Companies are pulling out of Russia. Here’s why they should keep it up

Some of the decisions could have a clear impact on the war. The Russian economy relies on fossil fuels, and as Western oil companies end partnerships, some funding for the war will begin to dry up. Oil companies pulling out, “combined with other financial measures, will make it much more difficult for the Russian petroleum industry to raise funding,” says Philip Nichols, a professor of social responsibility and ethics in business at the Wharton School of the University of Pennsylvania who has worked in both Russia and Ukraine. “And oil and natural gas exploration are very capital intensive industries. We’re going to start feeling the effects of that relatively soon.” Other decisions may not have significant impacts on either the companies or Russian policy; GM, for example, sells only 3,000 cars annually in Russia out of the 6 million it sells worldwide.

What does it mean if Russians can’t buy iPhones now? It’s clear that some Russian citizens were already resisting the invasion even without any additional incentive—thousands have been protesting in the streets. The war is especially unpopular with young people in Russia. It’s less clear that Putin cares. So far, more than 7,000 people in Russia have been arrested for protesting the war. Putin is reportedly considering a new law that would punish anyone who publishes “fake” news about the Ukraine invasion—eg, anything that criticizes it—with 15 years in prison. As companies make life harder for Russian citizens, adding to the pressure from sanctions, the hope is that it could erode support for Putin further, but it’s not obvious how much it might take to make Putin change course.

“In the past decade, Putin’s administration has undertaken a lot of things that either insulate the administration from public opinion or manipulate public opinion,” Nichols says. “So when the Russian people are hurt by all of these things, it kind of dulls the effect that will have inside of the Kremlin. On the other hand, just because it dulls it doesn’t mean it is not felt.”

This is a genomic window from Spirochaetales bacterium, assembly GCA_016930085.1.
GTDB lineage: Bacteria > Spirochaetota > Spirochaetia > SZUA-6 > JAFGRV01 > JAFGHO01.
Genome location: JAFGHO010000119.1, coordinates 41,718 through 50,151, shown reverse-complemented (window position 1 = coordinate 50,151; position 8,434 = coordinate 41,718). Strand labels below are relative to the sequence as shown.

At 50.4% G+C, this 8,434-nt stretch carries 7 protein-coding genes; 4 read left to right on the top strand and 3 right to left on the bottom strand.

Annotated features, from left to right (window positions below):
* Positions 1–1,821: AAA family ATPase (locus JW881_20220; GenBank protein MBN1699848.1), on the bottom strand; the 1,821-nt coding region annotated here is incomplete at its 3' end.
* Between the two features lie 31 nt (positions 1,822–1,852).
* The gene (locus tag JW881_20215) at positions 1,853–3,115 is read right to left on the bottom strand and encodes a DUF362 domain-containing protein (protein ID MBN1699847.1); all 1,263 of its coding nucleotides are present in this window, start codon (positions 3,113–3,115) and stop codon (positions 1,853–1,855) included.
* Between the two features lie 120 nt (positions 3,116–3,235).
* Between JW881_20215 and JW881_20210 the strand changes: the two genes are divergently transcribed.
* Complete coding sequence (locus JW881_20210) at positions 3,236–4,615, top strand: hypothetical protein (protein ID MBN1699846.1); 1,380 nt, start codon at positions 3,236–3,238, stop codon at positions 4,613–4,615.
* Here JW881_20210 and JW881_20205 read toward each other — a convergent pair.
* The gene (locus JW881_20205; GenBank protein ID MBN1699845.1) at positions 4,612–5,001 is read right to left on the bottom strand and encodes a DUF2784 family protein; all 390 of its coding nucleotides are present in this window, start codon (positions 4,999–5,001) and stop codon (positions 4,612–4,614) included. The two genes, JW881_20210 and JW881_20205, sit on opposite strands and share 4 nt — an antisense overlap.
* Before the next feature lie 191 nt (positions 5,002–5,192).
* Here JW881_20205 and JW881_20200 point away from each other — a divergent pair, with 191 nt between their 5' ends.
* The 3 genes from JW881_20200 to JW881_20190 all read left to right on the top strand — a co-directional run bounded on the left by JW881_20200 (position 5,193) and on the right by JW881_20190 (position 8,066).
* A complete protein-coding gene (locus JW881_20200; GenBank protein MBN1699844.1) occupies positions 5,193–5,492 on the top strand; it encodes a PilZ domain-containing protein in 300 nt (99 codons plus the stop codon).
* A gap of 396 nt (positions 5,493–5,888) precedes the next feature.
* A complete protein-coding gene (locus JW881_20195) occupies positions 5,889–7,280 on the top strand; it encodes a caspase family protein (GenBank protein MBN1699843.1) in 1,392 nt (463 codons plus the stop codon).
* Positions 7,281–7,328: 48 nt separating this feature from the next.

Many experts argue that every company has an ethical responsibility to cut ties with Russia now. “Ordinary companies should make a decision,” Fiona Hill, the Russian policy expert who gained a global profile during the first Trump impeachment, told Politico. “This is the epitome of ‘ESG’ that companies are saying is their priority right now — upholding standards of good environmental, social and corporate governance. Just like people didn’t want their money invested in South Africa during apartheid, do you really want to have your money invested in Russia during Russia’s brutal invasion and subjugation and carving up of Ukraine?” Pension funds should also pull out of Russian investments, she says, since many major Russian companies are tied to the Kremlin.

“In a time of war, decisions have to be made quickly and not all considerations can be taken into account,” says Marjella Lecourt-Alma, the CEO and co-founder of Datamaran, an ESG risk management platform. “At present, it is about prioritizing the most important question: which side are you going to be on, and do you want to be seen as contributing to Russia’s chest war?”

Consumers expect companies to act. “We’ve seen an uptick in expectations of companies from consumers, and in particular of CEOs, to step up on all manner of social issues,” says Martin Whittaker, CEO of Just Capital, a nonprofit that studies corporate social responsibility and is tracking how companies are responding to the Russian invasion. In the past, Just Capital has polled consumers on other issues, including how companies should respond to challenges like climate change and racial inequality. “We haven’t been thinking about war,” he says. “It just adds a whole new context to this and it really quite begins to question, what is the role of business in supporting healthy democracies? That’s the deeper question here.”

Nichols says that each company will need to consider its own response in Russia. “Someone who provides critical medicines or basic foodstuffs is in a different position than a firm that provides high-end handbags,” he says. As every company decides what to do, “they need to take into account the extent to which they are abetting or propping up a regime that’s doing bad things,” he says. “A business cannot excuse itself simply by saying we’re a business firm. Business is not distinct from the rest of society.”

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